Flow of Smuggled Weapons to Yemen Continues Despite De-escalation

Sheba Intelligence | 2023-10-30 02:03 PM UTC


Weapon smuggling into Yemen has continued non-stop over the last nine years. The Houthi takeover of Sanaa in 2014 and their move to oust the UN-recognized government led to a civil war and prompted a foreign military intervention led by the Arab Coalition in 2015. Since then, the Houthi group has focused on smuggling to obtain Iranian weapons. The long coasts to the west and south of Yemen and crossings with the Sultanate of Oman have turned into continuous smuggling outlets.

Despite the truce, de-escalation, and dialogue between Saudi Arabia and the Houthis in preparation for a peace agreement in Yemen, the Houthis continue to arm themselves through smuggling, particularly through Yemen’s Al-Mahra border with Oman.

On October 28, the police in Al-Mahra caught a shipment coming from the United Arab Emirates, which included twenty drone jamming devices, along with about 1,660 Redmi phones.

On October 22, Somali smugglers confessed to the security authorities in Al-Mahrathat they had smuggled 250 weapons in exchange for money from smuggling gangs affiliated with the Houthis. When the gang members disagreed with the Houthis on the reward, they handed over the weapons to the security.

In July, 16 defendants, including 7 Iranians, were referred to the criminal prosecution in Hadhramout in connection with drug smuggling and trafficking cases. They had narcotic substances, including about (3 tons) of narcotic hashish, and 173 kilograms of heroin. Observers believe that the money these gangs collect goes to support the Houthis.

However, there were two dangerous smuggling operations that international investigators have been interested in, as these smuggled operations may be used in cross-border operations. The first was in January this year when the security authorities thwarted the smuggling of 100 drone engines. The second was the smuggling of Kornet anti-armor missiles in March 2022, and these two operations occurred at the Al-Mahra border crossing with Oman.

In July this year, a security force seized approximately 4 tons of chemicals containing highly flammable materials used for military purposes inside a hangar in the city of Inmaa in Buraiqa district of Aden. According to specialists’ reports, the seized items contained aluminum powder, a substance that can be mixed with ammonium perchlorate to produce powerful rocket fuel. The shipment also contained unmarked bags of iron oxide powder, which is used as an additive to rocket fuel, as it works as a combustion rate enhancer.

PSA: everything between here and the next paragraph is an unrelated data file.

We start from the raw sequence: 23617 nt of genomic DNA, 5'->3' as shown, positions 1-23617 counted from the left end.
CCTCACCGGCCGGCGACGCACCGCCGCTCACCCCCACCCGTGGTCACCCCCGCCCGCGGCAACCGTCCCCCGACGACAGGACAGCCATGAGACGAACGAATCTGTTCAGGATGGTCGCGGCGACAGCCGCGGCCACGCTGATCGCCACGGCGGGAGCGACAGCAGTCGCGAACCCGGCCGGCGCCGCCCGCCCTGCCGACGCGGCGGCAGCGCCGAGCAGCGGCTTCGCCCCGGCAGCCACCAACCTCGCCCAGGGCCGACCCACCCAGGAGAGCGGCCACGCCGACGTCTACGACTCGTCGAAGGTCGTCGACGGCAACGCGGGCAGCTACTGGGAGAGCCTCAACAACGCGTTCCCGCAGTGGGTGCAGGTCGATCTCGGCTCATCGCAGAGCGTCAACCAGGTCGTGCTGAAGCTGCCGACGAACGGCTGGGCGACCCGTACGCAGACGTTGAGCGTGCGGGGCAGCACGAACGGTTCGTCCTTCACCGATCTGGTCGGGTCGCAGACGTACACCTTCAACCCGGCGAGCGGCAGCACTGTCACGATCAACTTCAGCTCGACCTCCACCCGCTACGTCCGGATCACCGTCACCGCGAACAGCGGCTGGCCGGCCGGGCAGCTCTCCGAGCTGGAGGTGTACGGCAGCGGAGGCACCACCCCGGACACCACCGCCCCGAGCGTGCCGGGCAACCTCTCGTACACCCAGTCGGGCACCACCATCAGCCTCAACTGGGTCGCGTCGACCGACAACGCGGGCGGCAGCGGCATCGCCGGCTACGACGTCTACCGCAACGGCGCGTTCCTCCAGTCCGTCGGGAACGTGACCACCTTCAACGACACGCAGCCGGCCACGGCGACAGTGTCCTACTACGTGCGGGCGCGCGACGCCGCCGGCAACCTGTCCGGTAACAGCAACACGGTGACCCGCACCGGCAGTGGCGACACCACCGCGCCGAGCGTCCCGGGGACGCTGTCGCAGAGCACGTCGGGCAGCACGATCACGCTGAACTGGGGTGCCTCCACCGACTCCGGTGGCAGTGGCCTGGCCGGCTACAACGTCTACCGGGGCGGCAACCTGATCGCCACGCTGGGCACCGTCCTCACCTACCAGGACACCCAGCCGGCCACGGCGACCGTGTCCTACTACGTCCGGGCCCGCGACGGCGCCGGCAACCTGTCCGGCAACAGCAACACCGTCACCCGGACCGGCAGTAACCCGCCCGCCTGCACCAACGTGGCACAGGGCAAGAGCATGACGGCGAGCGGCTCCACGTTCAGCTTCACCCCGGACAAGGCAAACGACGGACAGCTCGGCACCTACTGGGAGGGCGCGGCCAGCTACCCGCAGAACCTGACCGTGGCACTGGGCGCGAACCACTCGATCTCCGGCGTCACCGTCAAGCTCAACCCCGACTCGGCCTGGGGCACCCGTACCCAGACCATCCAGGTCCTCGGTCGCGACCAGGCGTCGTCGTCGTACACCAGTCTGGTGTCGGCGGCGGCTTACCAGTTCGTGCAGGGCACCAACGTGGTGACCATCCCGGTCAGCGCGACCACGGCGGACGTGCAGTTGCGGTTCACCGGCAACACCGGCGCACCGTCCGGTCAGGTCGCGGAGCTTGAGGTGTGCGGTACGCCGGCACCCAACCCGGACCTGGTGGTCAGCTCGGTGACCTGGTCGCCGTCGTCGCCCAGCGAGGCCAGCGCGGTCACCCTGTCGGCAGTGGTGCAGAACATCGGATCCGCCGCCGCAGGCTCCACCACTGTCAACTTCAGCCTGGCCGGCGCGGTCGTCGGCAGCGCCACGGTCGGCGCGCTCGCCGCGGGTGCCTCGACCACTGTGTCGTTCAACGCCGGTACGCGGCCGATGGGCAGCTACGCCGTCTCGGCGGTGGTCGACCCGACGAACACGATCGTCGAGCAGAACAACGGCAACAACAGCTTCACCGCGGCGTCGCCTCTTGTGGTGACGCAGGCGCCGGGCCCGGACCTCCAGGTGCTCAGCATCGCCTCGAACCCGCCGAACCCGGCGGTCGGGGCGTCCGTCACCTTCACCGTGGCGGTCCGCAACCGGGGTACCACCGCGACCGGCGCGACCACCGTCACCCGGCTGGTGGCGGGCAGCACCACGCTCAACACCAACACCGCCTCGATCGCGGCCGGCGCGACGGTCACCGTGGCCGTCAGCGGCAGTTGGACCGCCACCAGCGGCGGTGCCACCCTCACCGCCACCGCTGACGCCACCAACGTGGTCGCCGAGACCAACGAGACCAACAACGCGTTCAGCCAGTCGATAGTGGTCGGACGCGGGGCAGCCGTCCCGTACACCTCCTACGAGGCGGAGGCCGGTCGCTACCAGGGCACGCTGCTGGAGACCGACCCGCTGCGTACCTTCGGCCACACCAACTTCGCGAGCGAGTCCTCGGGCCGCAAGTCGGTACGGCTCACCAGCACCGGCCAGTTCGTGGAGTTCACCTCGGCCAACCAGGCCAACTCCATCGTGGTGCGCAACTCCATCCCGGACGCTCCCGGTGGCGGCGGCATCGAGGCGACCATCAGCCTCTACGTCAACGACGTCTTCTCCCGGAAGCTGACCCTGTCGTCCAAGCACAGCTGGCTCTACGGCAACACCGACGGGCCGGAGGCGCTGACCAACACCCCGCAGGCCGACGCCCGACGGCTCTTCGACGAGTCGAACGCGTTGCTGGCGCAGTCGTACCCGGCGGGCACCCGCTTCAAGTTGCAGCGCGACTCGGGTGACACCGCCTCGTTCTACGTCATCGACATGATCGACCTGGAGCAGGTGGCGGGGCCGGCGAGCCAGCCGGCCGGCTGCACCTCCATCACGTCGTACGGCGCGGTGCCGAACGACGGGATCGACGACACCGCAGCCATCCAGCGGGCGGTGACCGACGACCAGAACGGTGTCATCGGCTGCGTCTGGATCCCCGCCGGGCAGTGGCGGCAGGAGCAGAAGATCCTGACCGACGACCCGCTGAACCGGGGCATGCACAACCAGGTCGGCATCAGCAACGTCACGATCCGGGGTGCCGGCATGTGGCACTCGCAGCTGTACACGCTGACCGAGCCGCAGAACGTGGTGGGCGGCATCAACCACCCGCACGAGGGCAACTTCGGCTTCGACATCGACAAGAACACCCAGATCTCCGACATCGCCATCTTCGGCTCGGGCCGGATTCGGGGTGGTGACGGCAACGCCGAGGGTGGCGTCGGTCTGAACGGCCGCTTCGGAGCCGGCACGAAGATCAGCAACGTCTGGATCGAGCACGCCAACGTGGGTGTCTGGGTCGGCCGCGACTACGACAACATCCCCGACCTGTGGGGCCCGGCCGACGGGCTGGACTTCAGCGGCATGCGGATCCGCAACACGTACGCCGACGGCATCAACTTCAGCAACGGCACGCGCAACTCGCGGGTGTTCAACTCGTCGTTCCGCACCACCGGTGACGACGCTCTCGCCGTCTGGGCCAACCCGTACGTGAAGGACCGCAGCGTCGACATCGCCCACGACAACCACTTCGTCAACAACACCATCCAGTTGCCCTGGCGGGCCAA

In June, the security authorities in Lahj province seized drone parts, eavesdropping devices, and wireless devices, which were hidden in a shipment of children’s toys.

An investigation by Sheba Intelligence on missiles - to be published later - touched on smuggling Kornet missiles and revealed some details related to the smuggled rocket shipment. The number of missiles seized was 52, each 1 meter and 52 cm long. “Iran” was written on the rockets in English, and the years of manufacture ranged from 2018 to 2021. The rockets were hidden in a shipment of generators.

In November 2022, the US Fifth Fleet said that the US Navy seized a shipment estimated at approximately 70 tons of “ammonium chlorate,” which is commonly used in making rocket fuel as well as explosives, along with another 100 tons of “urea,” which is used in making explosives.

The report of the Panel of Experts of the Security Council, published February 2023, said that some of the weapons seized on the Omani border have technical characteristics and markings consistent with those manufactured in the Islamic Republic of Iran.

The Panel also investigated the smuggling of launch containers for anti-tank guided missiles, concealed inside a commercial truck, across the land border with Oman. The Panel identified a network of Houthi-affiliated individuals in Yemen and Oman that recruits crew members, facilitates their movement across government-held territory and arranges vehicles and boats for them. The Panel’s report confirmed that the Houthi group used land routes to smuggle weapons from the eastern border, in addition to the sea routes used by smuggling networks coming from Iran towards the Yemeni regions.